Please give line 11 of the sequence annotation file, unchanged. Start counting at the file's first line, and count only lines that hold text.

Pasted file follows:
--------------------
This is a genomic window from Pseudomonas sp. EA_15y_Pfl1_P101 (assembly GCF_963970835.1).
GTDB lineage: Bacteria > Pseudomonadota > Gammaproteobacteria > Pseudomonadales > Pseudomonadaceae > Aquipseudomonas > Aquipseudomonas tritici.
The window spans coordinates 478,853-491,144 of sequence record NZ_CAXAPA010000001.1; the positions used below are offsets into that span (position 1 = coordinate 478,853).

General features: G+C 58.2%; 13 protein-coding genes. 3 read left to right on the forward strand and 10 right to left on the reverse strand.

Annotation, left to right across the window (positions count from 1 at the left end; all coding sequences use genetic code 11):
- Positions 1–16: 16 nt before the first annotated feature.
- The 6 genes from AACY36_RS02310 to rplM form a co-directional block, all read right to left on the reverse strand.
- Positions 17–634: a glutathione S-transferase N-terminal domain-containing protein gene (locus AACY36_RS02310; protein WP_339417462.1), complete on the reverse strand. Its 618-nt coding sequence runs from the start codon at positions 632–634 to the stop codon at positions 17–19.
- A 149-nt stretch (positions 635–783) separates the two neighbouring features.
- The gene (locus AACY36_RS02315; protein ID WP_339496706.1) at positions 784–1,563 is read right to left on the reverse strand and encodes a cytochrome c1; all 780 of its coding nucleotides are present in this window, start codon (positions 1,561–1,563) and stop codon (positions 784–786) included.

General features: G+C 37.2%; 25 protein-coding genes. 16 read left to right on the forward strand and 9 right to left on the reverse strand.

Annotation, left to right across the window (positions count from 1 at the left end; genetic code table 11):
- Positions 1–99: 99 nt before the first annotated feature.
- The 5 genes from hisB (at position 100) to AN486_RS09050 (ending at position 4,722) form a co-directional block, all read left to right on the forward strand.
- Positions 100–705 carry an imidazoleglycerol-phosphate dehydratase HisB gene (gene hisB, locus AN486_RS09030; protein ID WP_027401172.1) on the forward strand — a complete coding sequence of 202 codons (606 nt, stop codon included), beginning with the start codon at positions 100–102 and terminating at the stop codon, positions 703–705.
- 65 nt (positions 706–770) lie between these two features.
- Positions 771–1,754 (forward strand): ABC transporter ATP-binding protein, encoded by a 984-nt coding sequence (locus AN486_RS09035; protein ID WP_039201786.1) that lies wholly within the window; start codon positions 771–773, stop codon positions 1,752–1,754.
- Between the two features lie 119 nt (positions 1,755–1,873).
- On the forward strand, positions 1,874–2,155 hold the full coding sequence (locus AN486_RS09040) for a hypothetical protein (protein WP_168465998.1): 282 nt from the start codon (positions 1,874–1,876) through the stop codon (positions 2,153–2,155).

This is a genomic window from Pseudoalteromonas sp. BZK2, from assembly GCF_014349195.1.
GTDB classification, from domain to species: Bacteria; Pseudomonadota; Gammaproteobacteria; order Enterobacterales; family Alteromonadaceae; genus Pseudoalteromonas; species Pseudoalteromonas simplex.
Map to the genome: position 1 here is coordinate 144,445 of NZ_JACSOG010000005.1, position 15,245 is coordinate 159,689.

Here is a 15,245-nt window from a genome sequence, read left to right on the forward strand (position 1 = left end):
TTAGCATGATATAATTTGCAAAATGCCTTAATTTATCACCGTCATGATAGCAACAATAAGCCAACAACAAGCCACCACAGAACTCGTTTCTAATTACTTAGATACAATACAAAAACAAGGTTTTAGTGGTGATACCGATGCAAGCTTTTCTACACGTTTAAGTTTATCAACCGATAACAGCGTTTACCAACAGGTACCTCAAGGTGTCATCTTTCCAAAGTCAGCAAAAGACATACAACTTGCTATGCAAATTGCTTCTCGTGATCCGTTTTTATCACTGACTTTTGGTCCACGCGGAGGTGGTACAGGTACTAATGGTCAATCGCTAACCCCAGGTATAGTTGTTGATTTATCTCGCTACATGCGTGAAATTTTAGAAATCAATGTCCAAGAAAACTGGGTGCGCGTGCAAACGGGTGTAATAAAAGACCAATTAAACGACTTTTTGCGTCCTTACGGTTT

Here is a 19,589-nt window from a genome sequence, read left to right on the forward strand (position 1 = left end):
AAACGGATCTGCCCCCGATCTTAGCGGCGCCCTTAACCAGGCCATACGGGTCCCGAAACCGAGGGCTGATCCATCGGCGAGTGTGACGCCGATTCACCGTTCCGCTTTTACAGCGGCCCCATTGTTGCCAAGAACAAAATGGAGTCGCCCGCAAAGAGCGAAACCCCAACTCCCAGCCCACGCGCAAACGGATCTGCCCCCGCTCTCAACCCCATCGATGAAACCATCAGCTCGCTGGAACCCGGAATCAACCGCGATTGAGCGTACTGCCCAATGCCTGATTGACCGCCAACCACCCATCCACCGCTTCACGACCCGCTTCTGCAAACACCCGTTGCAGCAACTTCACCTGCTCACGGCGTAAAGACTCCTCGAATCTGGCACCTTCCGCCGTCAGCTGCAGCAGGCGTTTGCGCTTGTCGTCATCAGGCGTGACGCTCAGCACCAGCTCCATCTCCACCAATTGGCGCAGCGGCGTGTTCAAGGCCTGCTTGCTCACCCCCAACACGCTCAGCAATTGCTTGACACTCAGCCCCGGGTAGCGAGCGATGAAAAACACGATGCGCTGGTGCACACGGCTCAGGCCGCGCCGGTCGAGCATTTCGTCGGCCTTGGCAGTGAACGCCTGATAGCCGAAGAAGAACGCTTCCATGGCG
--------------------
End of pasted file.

General features: G+C 37.2%; 25 protein-coding genes. 16 read left to right on the forward strand and 9 right to left on the reverse strand.